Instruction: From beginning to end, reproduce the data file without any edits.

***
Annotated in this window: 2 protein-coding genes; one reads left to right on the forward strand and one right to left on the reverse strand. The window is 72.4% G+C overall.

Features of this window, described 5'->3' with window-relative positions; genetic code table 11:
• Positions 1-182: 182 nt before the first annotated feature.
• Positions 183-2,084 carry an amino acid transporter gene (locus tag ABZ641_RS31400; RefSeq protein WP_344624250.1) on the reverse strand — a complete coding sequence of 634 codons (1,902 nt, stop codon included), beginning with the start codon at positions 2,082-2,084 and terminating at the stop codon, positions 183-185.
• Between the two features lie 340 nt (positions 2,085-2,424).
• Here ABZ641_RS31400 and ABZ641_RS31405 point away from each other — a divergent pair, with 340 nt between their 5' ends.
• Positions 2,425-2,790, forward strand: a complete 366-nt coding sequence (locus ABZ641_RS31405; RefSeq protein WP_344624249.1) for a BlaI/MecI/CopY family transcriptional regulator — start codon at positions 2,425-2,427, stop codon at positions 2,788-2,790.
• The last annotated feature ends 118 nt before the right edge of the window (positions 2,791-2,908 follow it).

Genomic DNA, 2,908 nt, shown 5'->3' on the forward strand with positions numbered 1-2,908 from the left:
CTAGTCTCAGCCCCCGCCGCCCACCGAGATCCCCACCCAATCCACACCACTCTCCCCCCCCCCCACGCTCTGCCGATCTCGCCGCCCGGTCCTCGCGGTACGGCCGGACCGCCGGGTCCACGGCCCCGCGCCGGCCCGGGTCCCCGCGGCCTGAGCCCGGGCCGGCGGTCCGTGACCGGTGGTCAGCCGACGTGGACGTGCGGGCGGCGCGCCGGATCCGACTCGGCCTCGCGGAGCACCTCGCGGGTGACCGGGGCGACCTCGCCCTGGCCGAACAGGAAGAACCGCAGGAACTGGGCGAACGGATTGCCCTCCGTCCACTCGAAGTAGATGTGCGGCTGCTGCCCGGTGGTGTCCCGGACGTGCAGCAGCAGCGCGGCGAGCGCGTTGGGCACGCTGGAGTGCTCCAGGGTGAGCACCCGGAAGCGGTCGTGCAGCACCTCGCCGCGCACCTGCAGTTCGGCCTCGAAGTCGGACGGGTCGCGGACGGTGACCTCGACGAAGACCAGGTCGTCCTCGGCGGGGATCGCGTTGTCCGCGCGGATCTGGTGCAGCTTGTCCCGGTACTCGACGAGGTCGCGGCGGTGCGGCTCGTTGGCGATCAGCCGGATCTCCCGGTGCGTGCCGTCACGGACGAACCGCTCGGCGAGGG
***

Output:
Annotated in this window: 2 protein-coding genes; one reads left to right on the forward strand and one right to left on the reverse strand. The window is 72.4% G+C overall.

Features of this window, described 5'->3' with window-relative positions; genetic code table 11:
• Positions 1-182: 182 nt before the first annotated feature.
• Positions 183-2,084 carry an amino acid transporter gene (locus tag ABZ641_RS31400; RefSeq protein WP_344624250.1) on the reverse strand — a complete coding sequence of 634 codons (1,902 nt, stop codon included), beginning with the start codon at positions 2,082-2,084 and terminating at the stop codon, positions 183-185.
• Between the two features lie 340 nt (positions 2,085-2,424).
• Here ABZ641_RS31400 and ABZ641_RS31405 point away from each other — a divergent pair, with 340 nt between their 5' ends.
• Positions 2,425-2,790, forward strand: a complete 366-nt coding sequence (locus ABZ641_RS31405; RefSeq protein WP_344624249.1) for a BlaI/MecI/CopY family transcriptional regulator — start codon at positions 2,425-2,427, stop codon at positions 2,788-2,790.
• The last annotated feature ends 118 nt before the right edge of the window (positions 2,791-2,908 follow it).

Genomic DNA, 2,908 nt, shown 5'->3' on the forward strand with positions numbered 1-2,908 from the left:
CTAGTCTCAGCCCCCGCCGCCCACCGAGATCCCCACCCAATCCACACCACTCTCCCCCCCCCCCACGCTCTGCCGATCTCGCCGCCCGGTCCTCGCGGTACGGCCGGACCGCCGGGTCCACGGCCCCGCGCCGGCCCGGGTCCCCGCGGCCTGAGCCCGGGCCGGCGGTCCGTGACCGGTGGTCAGCCGACGTGGACGTGCGGGCGGCGCGCCGGATCCGACTCGGCCTCGCGGAGCACCTCGCGGGTGACCGGGGCGACCTCGCCCTGGCCGAACAGGAAGAACCGCAGGAACTGGGCGAACGGATTGCCCTCCGTCCACTCGAAGTAGATGTGCGGCTGCTGCCCGGTGGTGTCCCGGACGTGCAGCAGCAGCGCGGCGAGCGCGTTGGGCACGCTGGAGTGCTCCAGGGTGAGCACCCGGAAGCGGTCGTGCAGCACCTCGCCGCGCACCTGCAGTTCGGCCTCGAAGTCGGACGGGTCGCGGACGGTGACCTCGACGAAGACCAGGTCGTCCTCGGCGGGGATCGCGTTGTCCGCGCGGATCTGGTGCAGCTTGTCCCGGTACTCGACGAGGTCGCGGCGGTGCGGCTCGTTGGCGATCAGCCGGATCTCCCGGTGCGTGCCGTCACGGACGAACCGCTCGGCGAGGG